“It’s yes. Not yeah. Use your knife, not your fingers. Do you want to go back to reading the books marked J?”

“Nnnnn.” He looked appalled, as if I’d just had the gall to serve him mushrooms.

“Well, you read YA books, therefore, you are YA. We have a Young Adult in our house.”

He was struck speechless (never happened before or since). He could not figure out how to argue with this fact.

The term young adult, versus teenager, sets up a different expectation and frame of mind. While we are not suddenly expecting a proper Windsor to live with us (after all, we’ve all seen how well Prince Charles turned out), we are expecting that LM will not use his teenager status as an excuse. He will strive to be a young adult, on the way to becoming a contributing member of his community, rather than lamely offering up the pretext that he’s a teenager, a creature who acquires cheekiness along with acne. Puberty is not synonymous with lobotomy (on second thought, I’ll get back to you on that one). He has opposable thumbs that can operate an alarm clock and a sponge, a tongue that can articulate please and thank you, and muscles that can push a mower instead of my buttons.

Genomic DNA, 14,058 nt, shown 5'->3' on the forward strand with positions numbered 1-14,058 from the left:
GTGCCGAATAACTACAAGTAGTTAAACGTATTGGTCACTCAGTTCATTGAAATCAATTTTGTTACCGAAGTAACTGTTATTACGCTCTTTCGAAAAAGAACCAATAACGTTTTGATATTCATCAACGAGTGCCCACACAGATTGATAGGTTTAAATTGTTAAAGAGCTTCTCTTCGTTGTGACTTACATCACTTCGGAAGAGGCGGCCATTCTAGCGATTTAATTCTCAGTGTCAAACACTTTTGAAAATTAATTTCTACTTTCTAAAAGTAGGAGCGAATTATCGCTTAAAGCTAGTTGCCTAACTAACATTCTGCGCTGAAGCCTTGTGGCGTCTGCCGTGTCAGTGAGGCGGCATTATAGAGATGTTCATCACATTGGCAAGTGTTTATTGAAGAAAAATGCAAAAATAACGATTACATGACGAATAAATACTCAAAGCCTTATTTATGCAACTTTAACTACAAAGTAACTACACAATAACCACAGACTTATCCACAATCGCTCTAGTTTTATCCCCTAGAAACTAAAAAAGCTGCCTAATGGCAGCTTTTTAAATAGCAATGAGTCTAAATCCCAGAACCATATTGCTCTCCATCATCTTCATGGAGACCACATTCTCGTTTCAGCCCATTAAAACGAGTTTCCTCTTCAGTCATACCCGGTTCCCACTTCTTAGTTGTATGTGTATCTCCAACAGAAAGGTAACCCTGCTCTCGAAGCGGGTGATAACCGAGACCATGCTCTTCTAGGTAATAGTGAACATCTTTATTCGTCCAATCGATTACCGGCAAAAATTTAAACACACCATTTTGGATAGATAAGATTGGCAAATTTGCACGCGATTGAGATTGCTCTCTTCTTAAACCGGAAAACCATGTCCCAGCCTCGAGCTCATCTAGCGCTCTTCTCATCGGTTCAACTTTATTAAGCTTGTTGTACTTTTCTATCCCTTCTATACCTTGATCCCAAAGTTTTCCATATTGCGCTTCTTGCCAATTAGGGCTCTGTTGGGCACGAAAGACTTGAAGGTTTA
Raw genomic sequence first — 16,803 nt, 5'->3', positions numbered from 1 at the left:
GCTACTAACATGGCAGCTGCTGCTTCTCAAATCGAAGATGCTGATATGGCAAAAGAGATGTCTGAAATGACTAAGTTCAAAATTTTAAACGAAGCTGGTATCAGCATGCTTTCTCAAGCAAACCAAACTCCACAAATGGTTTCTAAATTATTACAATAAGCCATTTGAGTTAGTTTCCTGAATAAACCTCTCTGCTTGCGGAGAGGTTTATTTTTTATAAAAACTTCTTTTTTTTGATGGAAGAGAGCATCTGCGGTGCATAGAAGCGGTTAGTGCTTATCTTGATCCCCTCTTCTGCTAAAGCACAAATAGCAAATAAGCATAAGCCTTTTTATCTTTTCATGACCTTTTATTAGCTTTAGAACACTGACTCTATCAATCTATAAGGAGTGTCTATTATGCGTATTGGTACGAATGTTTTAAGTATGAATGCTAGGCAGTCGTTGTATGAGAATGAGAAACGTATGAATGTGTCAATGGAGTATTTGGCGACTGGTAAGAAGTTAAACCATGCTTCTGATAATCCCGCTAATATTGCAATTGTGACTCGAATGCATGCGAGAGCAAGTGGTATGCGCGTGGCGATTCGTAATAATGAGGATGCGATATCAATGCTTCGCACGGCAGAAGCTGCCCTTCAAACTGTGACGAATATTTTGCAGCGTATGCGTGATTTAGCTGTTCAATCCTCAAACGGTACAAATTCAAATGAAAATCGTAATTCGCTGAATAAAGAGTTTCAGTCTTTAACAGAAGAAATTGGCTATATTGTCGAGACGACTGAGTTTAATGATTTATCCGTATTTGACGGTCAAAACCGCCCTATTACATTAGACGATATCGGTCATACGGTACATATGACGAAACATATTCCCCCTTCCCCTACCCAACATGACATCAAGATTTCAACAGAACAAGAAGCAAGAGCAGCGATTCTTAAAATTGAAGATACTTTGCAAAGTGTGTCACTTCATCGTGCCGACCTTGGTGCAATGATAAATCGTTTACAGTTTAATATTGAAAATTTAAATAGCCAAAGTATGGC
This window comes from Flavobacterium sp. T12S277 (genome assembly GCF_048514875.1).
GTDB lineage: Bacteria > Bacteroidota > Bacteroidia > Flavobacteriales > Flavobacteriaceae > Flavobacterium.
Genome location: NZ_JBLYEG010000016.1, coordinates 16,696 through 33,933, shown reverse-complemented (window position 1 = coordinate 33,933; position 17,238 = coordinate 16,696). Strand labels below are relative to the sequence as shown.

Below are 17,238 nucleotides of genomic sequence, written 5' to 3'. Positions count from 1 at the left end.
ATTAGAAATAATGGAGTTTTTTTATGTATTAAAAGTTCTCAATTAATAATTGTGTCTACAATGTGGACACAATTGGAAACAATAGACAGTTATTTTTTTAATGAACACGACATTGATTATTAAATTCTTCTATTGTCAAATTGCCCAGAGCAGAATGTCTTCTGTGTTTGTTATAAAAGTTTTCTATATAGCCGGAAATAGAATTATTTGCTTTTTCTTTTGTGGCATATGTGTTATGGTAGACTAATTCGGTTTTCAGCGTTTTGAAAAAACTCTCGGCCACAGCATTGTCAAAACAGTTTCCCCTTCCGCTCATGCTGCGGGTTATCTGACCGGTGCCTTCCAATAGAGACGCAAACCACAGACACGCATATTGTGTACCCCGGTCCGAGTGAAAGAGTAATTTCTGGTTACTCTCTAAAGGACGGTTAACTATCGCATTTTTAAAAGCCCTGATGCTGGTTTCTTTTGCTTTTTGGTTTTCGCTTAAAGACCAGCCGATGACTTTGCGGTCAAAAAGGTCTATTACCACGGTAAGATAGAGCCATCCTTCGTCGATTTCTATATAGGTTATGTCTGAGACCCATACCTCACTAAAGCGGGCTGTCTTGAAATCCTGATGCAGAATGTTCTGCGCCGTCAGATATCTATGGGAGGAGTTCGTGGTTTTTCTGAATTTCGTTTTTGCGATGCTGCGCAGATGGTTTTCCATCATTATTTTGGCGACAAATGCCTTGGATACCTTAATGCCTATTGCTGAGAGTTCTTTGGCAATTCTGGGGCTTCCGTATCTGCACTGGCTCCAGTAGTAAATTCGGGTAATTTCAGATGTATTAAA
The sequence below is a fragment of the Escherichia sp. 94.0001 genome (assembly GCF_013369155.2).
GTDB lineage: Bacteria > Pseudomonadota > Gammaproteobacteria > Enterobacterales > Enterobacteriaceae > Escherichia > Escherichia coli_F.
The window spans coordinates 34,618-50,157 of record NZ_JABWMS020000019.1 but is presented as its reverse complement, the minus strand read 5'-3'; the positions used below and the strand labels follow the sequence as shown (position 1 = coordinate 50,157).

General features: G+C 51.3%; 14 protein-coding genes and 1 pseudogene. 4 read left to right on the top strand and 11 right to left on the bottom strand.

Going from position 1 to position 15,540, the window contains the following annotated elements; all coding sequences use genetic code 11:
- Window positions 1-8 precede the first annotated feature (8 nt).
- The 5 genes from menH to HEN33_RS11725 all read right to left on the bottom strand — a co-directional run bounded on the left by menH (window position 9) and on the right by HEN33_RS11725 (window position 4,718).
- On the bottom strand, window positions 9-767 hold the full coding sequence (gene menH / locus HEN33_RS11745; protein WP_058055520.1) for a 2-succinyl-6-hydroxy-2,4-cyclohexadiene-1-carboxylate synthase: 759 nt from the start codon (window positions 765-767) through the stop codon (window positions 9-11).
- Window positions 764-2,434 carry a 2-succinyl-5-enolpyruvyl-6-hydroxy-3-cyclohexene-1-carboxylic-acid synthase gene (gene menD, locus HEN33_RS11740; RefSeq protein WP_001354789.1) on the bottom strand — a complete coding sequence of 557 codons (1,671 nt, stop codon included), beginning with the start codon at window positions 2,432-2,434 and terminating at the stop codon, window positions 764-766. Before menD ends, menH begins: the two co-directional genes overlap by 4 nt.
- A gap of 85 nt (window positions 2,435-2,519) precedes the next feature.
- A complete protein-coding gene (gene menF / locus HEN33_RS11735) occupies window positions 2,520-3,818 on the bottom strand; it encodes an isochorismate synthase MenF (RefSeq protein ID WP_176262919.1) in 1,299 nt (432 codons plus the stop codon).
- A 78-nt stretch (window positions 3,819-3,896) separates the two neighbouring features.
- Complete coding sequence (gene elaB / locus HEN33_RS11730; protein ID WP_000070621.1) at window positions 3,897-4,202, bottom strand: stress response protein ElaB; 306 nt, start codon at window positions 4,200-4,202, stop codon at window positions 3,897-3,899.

It’s not that I expect our eighth grader to suddenly join the adult discussion of whether Occam’s Razor or Gillette is preferable in cutting edge, cutting teeth, or cutting the cheese.

I’m not seeking a return to William Blake’s chimney sweeps, or Charles Dickens working full-time at age 12 to support his family while his father lounged in debtors’ prison (although this scenario has its appeal).